ANNAPOLIS -- Almost a year ago, Kevin Mahaney started a Columbus Cup team racing series with John Kostecki and Ken Read here and finished it off on Baltimore's Inner Harbor with a shutout against a team of top-notch Chesapeake Bay racing skippers.
In the middle of last week, Mahaney was sitting in the empty club room of the Severn Sailing Association and talking about where he -- and Kostecki and Read -- have been since and where they are headed.
Mahaney, Kostecki and Read are key members of PACT '95, one of three syndicates competing to defend the America's Cup next May in San Diego. As such, they are in the top end of their sport, breathing the rarefied air of multimillion-dollar competition to win a trophy that carries with it no guaranteed cash prize.
Kostecki, Read and Mahaney are no strangers to national and international competition. Among them they have won Olympic medals, national and world sailing titles and yachtsman of the year awards.
But as Mahaney talks of the progress of the PACT '95 sailing program, there is an overriding concern about giving something back, about reaching out to junior high and high school students through sailing and teaching them that success in any enterprise is built from knowledge.
Sure, PACT '95, which is based in Bangor, Maine, has purchased one International America's Cup Class racer from the Italian Il Moro group, has a new 75-foot racer due for delivery from the builder on Dec. 3, has raised $10 million of its $15 million budget, has locked in on 12 of the top 16 crew positions, and has a base of operations under construction in Mission Bay, Calif.
But, then, so do the other two potential defense syndicates, headed by Bill Koch and Dennis Conner, as well as many of the challenge groups from France, Spain, Japan, New Zealand and Australia.
"But it is the educational complexity of this sport that enamors us, not just the simple athleticism," said Mahaney, at age 32 a successful racer, businessman and a trustee of the University of Maine system. "We really wanted to take the opportunity to show that complexity to people."
To do so, the syndicate will spend 25 percent of its overall budget on the PACT '95 Educational Program, a multi-media curriculum it hopes will rekindle scientific literacy among students in American secondary schools. The syndicate's new IACC racer will be christened Young America to showcase the group's commitment to American youth.
"I think that the whole idea of what we are trying to do is broadly called events-based education," Mahaney said. "Sailing is a unique sport to get young people excited about in the classroom because it covers so many activities.
"You have to have a good, basic knowledge of so many disciplines to be successful in this sport."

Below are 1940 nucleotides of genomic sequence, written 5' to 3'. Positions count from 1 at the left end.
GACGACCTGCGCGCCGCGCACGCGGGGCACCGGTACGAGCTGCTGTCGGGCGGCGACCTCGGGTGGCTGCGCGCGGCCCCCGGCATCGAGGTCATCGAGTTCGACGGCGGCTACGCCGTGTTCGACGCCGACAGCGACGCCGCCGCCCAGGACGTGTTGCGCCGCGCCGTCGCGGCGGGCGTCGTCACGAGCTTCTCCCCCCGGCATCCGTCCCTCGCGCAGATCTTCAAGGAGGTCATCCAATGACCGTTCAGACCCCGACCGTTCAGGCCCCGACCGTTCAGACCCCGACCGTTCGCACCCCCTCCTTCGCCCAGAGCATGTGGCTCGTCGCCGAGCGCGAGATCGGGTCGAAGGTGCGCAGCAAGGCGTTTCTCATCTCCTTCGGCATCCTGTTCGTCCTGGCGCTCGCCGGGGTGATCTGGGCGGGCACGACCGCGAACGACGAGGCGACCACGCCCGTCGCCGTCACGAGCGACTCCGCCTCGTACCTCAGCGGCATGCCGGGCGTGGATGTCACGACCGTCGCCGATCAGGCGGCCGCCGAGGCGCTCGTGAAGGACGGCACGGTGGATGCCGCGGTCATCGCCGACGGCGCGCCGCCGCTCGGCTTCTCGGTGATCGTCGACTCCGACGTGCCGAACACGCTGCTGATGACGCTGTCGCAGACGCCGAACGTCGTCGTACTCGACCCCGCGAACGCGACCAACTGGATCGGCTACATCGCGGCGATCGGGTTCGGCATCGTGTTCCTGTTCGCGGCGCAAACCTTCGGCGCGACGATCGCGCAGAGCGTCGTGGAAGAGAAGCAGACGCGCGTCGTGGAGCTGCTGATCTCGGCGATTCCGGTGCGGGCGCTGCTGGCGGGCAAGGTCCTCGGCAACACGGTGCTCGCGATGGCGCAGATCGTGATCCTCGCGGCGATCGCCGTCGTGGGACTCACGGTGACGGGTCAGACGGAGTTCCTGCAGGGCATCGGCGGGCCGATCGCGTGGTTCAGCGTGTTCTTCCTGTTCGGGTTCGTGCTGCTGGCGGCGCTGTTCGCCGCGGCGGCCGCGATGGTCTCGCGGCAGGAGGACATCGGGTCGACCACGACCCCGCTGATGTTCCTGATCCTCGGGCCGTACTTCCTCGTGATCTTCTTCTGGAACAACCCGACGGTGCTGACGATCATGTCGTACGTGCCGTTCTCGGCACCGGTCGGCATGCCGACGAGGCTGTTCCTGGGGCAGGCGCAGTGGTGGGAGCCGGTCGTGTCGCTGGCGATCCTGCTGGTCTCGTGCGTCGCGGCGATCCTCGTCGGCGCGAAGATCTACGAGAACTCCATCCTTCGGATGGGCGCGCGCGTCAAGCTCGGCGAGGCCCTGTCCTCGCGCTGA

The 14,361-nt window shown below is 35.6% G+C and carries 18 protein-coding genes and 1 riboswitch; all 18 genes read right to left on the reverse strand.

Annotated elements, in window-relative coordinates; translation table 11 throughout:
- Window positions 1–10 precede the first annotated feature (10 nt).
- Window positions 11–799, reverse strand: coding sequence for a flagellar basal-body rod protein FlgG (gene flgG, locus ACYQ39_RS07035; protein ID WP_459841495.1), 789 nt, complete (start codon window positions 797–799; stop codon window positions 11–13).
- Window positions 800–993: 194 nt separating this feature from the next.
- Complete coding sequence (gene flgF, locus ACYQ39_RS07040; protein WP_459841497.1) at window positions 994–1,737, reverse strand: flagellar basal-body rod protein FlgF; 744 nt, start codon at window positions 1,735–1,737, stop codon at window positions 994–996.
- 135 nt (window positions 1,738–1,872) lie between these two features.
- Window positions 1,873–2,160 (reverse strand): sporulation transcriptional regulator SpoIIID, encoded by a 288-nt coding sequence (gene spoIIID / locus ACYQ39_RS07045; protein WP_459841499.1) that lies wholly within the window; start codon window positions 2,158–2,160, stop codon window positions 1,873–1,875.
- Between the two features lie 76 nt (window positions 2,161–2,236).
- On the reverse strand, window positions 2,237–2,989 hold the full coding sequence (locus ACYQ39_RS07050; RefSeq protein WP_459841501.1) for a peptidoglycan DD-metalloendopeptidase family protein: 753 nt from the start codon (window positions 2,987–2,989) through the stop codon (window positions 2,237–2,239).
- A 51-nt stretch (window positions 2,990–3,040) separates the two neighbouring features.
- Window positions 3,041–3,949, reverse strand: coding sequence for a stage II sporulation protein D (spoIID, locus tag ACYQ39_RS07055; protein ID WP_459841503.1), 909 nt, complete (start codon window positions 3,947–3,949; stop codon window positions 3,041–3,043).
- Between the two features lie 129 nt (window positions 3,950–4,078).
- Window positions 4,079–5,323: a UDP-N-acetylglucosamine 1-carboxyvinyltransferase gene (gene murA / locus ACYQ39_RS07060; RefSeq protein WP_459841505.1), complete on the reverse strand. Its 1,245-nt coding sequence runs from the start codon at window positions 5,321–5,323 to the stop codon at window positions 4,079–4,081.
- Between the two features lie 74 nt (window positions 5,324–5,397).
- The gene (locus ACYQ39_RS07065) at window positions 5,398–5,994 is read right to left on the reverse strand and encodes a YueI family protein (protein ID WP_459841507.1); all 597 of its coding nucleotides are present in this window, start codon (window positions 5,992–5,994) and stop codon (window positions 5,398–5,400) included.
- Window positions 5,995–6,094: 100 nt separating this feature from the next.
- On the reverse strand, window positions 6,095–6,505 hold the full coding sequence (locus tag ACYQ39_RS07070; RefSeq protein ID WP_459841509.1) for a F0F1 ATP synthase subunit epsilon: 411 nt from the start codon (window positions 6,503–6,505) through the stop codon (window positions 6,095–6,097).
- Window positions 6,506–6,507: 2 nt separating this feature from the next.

Meteorology. Physics. Engineering. Mathematics. Ecology.
"You also have to know the geography of where the other teams are coming from and the culture of the different teams and your competitors," Mahaney said. "Sailing is so rich. As an acronym, it is science applied in life."
The group's education program, which was formulated after consultation with university systems, the National Science Foundation and the National Academy of Sciences, completed a widely acclaimed pilot program in nine states earlier this year. It will go on line nationwide in January when the qualifying races for the 1995 Cup series begin.
The major points of the educational program are a 13-part PBS television series hosted by Walter Cronkite, a Newspaper In Education distribution of a teachers manual with updates through the Cup competition, call-in radio shows and computer and telephone networks designed to provide information and answer questions.
The program will be made available to public school students, and Mahaney said that as many as 30 newspapers in major markets already have agreed to participate.
The goal of the program, Mahaney said, is to spark the "same creative genius, risk taking and imaginative processes" that once gave America the lead in technology, "to show that, in tTC some ways, not knowing the answers is where the challenge lies."
And the challenge is not only in making a faster sailboat or winning the America's Cup.
"Only one in 10 Americans who watches or reads about the America's Cup are sailors. They follow it for different reasons," Mahaney said. "And because of that diversity there is an opportunity to step out of the basic mold of what the America's Cup effort has been."
Once, wealthy men spent personal fortunes to race wooden boats off Newport, R.I., for the America's Cup. But for more than a decade -- since Australia II and its radical winged keel gave the America's Cup to a foreign nation for the first time -- cup competition has been dominated by technology.
The most slippery hull coatings. The most efficient keels and trim tabs. The strongest and most aerodynamic sails.
And, under cup rules, that technology had to come from the nation a boat represented. Home-grown science applied to life.
The people who can provide that technology in the future -- whether the technology is applied to aerospace projects, automobiles, computers or a better racing sailboat -- are schoolchildren today.
"These are kids who are deciding whether they want to be in school, and we are fighting against MTV and Nintendo for their interest . . ." said Mahaney. "I think we have an opportunity to capture their attention in a fun and innovative way."